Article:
Paris is my fourth and probably last Olympics: Manpreet

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Bengaluru, Jul 11 (PTI) He has no plans to retire anytime soon but former Indian men's hockey team captain Manpreet Singh very well knows that the Paris Games will be his fourth and last Olympics, and wants to give his best one last time at the world's biggest sporting extravaganza.

Manpreet, 32, was the captain of the Indian team that broke a 41-year-old Olympic medal drought in Tokyo by bagging the bronze.

Besides, he has been a member of the team that won 2014 and 2022 Asian Games gold medals.

"I never thought that I would be able to play four Olympics. It is every player's dream to play in the Olympics and win medals. I consider myself very lucky that this is my fourth Olympics," Manpreet told PTI Bhasha. "I am going to Paris thinking as if it is my last Olympics and I have to give my best. I haven't thought about quitting the game yet and my complete focus is on the Paris Games," the experienced midfielder, who made his debut for India in 2011 at the age of just 19, said.

But the journey from Mithapur village in Jalandhar to Paris has not been a smooth sailing for Manpreet. He had to fight poverty, false allegations and witness mother's struggles to make a mark in his career.

After the Tokyo Olympics, Manpreet had to endure the worst phase of his career when former coach Sjoerd Marijne levelled serious allegations against him.

Marijne accused that Manpreet asked a player to underperform so that his friends could get in the team during 2018 Commonwealth Games, an allegation which both the men and women's teams jointly denied, stating that the Dutchman did so to publicise his book.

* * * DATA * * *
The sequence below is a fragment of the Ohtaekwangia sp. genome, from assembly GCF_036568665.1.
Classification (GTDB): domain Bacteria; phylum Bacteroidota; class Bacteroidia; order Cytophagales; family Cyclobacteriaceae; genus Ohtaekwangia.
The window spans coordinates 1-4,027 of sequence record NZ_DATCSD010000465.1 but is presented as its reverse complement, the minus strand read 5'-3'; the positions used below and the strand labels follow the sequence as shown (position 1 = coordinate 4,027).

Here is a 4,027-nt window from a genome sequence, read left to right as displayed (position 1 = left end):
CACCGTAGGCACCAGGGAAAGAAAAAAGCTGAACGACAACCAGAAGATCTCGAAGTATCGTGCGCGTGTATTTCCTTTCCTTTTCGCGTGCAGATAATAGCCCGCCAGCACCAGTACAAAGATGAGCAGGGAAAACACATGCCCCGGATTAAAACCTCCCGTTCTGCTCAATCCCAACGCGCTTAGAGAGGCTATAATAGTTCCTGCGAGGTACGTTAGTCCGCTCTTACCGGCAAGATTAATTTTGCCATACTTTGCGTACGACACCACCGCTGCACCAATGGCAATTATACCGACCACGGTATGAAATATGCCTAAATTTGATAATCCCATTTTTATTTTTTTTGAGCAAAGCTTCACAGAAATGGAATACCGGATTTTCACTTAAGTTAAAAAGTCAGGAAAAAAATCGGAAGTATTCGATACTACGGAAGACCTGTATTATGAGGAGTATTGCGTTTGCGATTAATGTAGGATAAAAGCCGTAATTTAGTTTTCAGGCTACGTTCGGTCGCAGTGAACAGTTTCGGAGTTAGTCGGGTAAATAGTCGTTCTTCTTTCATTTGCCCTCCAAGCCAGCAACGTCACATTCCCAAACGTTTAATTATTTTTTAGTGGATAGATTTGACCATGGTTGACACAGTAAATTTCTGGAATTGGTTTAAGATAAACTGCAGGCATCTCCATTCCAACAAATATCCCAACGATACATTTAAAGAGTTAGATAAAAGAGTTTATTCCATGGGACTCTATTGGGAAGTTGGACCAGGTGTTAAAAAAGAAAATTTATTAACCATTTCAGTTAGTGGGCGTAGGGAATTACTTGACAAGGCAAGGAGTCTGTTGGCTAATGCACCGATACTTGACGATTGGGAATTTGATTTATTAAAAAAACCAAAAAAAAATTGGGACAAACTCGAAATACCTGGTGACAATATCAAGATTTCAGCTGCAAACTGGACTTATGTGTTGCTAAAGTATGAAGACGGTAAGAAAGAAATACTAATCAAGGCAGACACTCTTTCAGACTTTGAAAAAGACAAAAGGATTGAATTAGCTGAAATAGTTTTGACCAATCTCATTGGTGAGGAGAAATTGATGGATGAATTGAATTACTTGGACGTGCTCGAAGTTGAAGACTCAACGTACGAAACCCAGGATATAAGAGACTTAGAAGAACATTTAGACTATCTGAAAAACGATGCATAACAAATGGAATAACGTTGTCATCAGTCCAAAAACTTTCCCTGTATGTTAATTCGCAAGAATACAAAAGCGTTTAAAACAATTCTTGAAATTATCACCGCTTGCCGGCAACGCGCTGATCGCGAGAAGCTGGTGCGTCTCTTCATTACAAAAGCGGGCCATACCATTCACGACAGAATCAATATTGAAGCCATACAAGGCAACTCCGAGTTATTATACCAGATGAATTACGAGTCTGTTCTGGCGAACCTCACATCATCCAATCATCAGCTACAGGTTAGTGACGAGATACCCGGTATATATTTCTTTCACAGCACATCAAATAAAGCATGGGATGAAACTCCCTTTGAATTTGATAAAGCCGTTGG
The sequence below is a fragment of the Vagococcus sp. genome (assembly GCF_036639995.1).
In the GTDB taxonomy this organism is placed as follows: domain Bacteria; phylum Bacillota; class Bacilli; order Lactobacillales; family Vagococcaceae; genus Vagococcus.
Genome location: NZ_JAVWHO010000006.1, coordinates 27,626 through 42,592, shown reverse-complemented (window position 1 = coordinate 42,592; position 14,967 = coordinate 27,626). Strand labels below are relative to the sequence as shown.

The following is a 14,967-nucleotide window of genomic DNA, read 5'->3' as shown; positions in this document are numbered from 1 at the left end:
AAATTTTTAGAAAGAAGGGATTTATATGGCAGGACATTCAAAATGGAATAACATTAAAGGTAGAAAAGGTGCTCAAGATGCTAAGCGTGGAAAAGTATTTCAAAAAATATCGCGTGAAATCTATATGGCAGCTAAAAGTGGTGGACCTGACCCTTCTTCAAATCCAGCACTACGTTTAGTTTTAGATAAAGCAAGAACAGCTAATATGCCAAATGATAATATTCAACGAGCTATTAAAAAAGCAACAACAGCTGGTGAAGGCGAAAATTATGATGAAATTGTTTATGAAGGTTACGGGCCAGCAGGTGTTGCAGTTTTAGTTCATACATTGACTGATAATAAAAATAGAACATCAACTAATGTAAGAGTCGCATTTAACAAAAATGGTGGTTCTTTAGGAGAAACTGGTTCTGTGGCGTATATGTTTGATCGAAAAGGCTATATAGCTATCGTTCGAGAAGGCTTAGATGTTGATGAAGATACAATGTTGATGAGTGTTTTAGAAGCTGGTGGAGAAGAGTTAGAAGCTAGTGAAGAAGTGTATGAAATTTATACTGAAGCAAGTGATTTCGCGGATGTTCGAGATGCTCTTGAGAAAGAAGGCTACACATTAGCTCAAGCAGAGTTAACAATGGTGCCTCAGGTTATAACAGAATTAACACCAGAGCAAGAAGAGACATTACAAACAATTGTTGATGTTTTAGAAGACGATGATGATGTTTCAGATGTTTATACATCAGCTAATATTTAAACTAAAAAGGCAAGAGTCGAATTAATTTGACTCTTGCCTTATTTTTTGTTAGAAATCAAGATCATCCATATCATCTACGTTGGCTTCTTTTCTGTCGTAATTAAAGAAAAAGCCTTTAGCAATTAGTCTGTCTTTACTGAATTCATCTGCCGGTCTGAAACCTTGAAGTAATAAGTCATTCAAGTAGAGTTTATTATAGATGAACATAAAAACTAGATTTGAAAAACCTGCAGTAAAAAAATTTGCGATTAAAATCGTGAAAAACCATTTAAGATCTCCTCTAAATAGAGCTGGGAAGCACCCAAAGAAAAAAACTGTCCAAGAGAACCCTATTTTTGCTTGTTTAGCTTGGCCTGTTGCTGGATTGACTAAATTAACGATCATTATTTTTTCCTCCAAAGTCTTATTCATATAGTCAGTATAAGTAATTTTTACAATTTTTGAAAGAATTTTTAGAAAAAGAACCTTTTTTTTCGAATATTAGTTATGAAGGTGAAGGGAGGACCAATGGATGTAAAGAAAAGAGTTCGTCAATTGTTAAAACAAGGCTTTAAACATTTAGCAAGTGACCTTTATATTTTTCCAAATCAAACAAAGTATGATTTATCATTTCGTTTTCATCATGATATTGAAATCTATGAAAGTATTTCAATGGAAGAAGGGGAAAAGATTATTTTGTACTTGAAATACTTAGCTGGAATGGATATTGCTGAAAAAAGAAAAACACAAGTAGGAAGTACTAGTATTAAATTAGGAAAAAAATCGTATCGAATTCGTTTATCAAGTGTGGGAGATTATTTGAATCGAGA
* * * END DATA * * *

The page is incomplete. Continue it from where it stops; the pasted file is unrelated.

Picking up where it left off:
"That was the most difficult phase for me. I could never even think of such things. I was broken and lost faith in everyone. I told (PR) Sreejesh with whom I share everything. My mother also encouraged me to keep playing to fulfil my father's dream and my whole team supported me," said Manpreet. "In bad times, the support of the family and team is very important because at that time the player finds himself very lonely. When the team stands together, it gives a lot of encouragement and also helps in making a comeback. We have also seen Hardik Pandya making a great comeback recently." "When I look back now, it seems like a dream. I come from a humble background where we have seen struggles for the basic needs.

"Father used to work as a carpenter in Dubai but had returned from there due to medical reasons. My mother struggled a lot and both my brothers also played hockey but they left due to financial problems," said Manpreet, who was the flag-bearer of the Indian contingent at Tokyo Olympics along with boxing legend MC Mary Kom.

Manpreet is no longer captain of the side with Harmanpreet Singh taking over the responsibility, but the star mid-fielder knows his role in the team as one of the senior-most member.

"Even if I am not the captain now, it does not make any difference. Every player has his own role in hockey. The effort is to take everyone along. Being a senior, we have to inspire the youngsters," he said.

Manpreet, who idolises Pargat Singh, who too hails from Mithapur, said they followed the same process which they did during Tokyo in terms of preparation for Paris Games.

"Before the Tokyo Olympics, we spent maximum time together due to COVID that resulted in excellent team bonding. We will continue the same because 11 players are the same who were in Tokyo. We are sharing our experiences with the five debutants," he said.

India have been placed in tough pool in the Paris Olympics along side Australia, Belgium, Argentina, New Zealand and Ireland.

"Our pool is tough and we cannot take any team lightly. New Zealand has defeated us in the World Cup and Ireland has recently defeated Belgium. Our focus is on ourselves as to how we can execute our strategy," he said.

"We get less chances against good teams but converting 50-50 chances is the mark of a champion. We are well prepared to do that in Paris." PTI MJ SSC SSC SSC